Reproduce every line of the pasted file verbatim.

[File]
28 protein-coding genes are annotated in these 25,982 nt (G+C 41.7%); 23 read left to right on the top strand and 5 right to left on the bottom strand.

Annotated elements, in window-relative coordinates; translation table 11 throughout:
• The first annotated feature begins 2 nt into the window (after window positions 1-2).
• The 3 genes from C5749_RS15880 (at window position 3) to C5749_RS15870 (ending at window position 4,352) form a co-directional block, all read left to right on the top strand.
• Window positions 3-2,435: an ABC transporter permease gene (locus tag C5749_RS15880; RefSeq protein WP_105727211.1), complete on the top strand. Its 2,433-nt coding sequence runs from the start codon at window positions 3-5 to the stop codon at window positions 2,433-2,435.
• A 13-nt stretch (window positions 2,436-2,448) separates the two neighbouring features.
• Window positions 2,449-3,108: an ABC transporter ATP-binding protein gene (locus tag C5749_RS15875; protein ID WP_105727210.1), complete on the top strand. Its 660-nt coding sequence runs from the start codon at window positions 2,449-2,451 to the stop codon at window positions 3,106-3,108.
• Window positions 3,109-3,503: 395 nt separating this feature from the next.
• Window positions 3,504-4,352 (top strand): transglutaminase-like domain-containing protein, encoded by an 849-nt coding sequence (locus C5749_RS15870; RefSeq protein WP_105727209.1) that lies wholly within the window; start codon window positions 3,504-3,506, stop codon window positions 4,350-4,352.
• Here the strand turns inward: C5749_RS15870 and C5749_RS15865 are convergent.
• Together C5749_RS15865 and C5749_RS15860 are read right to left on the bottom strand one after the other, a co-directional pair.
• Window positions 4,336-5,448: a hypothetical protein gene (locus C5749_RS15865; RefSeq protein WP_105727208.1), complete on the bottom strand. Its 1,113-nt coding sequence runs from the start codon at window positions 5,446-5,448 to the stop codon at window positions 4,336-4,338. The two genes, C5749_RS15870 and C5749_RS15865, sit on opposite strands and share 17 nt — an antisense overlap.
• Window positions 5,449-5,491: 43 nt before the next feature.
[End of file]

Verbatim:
28 protein-coding genes are annotated in these 25,982 nt (G+C 41.7%); 23 read left to right on the top strand and 5 right to left on the bottom strand.

Annotated elements, in window-relative coordinates; translation table 11 throughout:
• The first annotated feature begins 2 nt into the window (after window positions 1-2).
• The 3 genes from C5749_RS15880 (at window position 3) to C5749_RS15870 (ending at window position 4,352) form a co-directional block, all read left to right on the top strand.
• Window positions 3-2,435: an ABC transporter permease gene (locus tag C5749_RS15880; RefSeq protein WP_105727211.1), complete on the top strand. Its 2,433-nt coding sequence runs from the start codon at window positions 3-5 to the stop codon at window positions 2,433-2,435.
• A 13-nt stretch (window positions 2,436-2,448) separates the two neighbouring features.
• Window positions 2,449-3,108: an ABC transporter ATP-binding protein gene (locus tag C5749_RS15875; protein ID WP_105727210.1), complete on the top strand. Its 660-nt coding sequence runs from the start codon at window positions 2,449-2,451 to the stop codon at window positions 3,106-3,108.
• Window positions 3,109-3,503: 395 nt separating this feature from the next.
• Window positions 3,504-4,352 (top strand): transglutaminase-like domain-containing protein, encoded by an 849-nt coding sequence (locus C5749_RS15870; RefSeq protein WP_105727209.1) that lies wholly within the window; start codon window positions 3,504-3,506, stop codon window positions 4,350-4,352.
• Here the strand turns inward: C5749_RS15870 and C5749_RS15865 are convergent.
• Together C5749_RS15865 and C5749_RS15860 are read right to left on the bottom strand one after the other, a co-directional pair.
• Window positions 4,336-5,448: a hypothetical protein gene (locus C5749_RS15865; RefSeq protein WP_105727208.1), complete on the bottom strand. Its 1,113-nt coding sequence runs from the start codon at window positions 5,446-5,448 to the stop codon at window positions 4,336-4,338. The two genes, C5749_RS15870 and C5749_RS15865, sit on opposite strands and share 17 nt — an antisense overlap.
• Window positions 5,449-5,491: 43 nt before the next feature.